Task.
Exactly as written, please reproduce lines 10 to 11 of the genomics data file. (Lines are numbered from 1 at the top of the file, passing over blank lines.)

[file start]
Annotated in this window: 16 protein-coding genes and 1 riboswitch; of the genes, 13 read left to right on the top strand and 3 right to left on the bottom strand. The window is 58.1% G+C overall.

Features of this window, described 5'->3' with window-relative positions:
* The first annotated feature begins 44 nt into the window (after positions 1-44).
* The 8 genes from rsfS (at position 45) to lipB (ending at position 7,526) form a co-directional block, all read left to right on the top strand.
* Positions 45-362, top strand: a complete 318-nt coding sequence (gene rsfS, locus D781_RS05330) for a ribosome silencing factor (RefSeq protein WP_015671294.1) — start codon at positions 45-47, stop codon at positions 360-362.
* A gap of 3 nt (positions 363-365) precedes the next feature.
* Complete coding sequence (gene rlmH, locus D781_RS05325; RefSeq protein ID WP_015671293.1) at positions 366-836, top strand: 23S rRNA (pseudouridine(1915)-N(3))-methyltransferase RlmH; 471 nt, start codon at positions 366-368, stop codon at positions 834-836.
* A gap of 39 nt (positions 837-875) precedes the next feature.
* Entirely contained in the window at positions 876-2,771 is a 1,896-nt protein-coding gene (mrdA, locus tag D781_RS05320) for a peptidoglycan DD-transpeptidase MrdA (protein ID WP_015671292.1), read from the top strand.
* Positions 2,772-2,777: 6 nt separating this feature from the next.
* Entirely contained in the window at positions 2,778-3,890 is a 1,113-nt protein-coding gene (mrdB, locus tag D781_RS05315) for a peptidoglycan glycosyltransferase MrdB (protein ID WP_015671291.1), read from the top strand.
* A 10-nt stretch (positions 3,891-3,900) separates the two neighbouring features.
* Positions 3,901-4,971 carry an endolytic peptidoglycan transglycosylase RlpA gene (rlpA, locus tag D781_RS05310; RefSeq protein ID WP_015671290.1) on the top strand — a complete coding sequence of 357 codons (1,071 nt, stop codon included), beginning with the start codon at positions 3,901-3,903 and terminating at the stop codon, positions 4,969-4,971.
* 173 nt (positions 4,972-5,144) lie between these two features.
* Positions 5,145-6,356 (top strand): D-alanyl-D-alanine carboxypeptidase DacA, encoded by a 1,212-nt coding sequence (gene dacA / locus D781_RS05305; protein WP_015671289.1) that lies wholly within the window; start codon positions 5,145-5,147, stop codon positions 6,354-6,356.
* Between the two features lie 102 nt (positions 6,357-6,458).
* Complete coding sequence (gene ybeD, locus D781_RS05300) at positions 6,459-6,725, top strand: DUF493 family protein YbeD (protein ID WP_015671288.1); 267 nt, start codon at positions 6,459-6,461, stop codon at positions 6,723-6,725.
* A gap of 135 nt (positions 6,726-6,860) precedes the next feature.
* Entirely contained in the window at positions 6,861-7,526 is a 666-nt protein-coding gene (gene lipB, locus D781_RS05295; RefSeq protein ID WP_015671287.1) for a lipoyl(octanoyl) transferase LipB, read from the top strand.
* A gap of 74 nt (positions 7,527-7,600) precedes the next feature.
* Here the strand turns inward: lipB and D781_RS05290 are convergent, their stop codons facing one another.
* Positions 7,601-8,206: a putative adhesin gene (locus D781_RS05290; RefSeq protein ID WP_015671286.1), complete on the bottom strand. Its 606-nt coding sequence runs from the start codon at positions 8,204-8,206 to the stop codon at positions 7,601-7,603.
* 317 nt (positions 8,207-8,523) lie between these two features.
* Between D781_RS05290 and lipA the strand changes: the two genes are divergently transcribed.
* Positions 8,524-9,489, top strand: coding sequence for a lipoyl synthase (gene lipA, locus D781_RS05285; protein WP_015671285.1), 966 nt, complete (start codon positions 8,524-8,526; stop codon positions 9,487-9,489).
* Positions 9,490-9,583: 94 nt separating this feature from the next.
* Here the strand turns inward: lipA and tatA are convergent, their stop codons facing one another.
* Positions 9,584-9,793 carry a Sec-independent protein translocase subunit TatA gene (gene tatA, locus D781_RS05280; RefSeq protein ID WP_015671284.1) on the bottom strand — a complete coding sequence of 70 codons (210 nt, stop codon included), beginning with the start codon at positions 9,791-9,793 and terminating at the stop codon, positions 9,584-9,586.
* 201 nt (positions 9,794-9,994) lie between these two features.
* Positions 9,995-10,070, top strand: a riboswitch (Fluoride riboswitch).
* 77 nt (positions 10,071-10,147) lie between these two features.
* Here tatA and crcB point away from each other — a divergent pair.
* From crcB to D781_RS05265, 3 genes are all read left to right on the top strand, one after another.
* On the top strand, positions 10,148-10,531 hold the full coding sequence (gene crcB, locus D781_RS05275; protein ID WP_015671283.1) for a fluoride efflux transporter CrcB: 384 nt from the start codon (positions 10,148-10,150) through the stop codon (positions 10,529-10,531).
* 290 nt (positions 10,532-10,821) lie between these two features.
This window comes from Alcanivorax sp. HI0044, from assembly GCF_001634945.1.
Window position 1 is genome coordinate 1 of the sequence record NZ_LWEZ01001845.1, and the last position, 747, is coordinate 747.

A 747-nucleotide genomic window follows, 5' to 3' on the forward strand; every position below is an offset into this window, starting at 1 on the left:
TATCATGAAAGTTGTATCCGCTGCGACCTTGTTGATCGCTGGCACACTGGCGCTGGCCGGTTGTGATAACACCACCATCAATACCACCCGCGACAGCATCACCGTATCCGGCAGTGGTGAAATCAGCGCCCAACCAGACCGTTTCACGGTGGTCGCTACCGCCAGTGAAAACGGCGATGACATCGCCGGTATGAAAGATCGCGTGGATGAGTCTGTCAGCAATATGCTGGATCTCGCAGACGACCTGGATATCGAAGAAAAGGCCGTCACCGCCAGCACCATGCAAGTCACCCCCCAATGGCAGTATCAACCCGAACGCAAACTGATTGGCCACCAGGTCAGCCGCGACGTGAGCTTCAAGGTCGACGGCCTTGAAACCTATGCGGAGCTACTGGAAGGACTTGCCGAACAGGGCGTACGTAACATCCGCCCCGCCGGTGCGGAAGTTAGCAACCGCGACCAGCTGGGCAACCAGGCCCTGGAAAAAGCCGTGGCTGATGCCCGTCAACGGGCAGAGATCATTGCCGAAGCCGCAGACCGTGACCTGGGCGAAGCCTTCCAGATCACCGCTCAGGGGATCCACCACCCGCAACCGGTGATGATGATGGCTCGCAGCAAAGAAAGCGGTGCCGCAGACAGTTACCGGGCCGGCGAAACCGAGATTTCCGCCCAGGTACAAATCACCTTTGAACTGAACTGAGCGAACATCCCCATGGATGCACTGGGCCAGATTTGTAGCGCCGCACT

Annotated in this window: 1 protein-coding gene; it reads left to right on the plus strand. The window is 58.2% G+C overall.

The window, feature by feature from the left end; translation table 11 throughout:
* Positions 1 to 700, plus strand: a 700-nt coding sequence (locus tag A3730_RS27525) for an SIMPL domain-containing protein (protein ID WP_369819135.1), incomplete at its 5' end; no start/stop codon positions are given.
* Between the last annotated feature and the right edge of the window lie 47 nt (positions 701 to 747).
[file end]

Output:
* Positions 2,772-2,777: 6 nt separating this feature from the next.
* Entirely contained in the window at positions 2,778-3,890 is a 1,113-nt protein-coding gene (mrdB, locus tag D781_RS05315) for a peptidoglycan glycosyltransferase MrdB (protein ID WP_015671291.1), read from the top strand.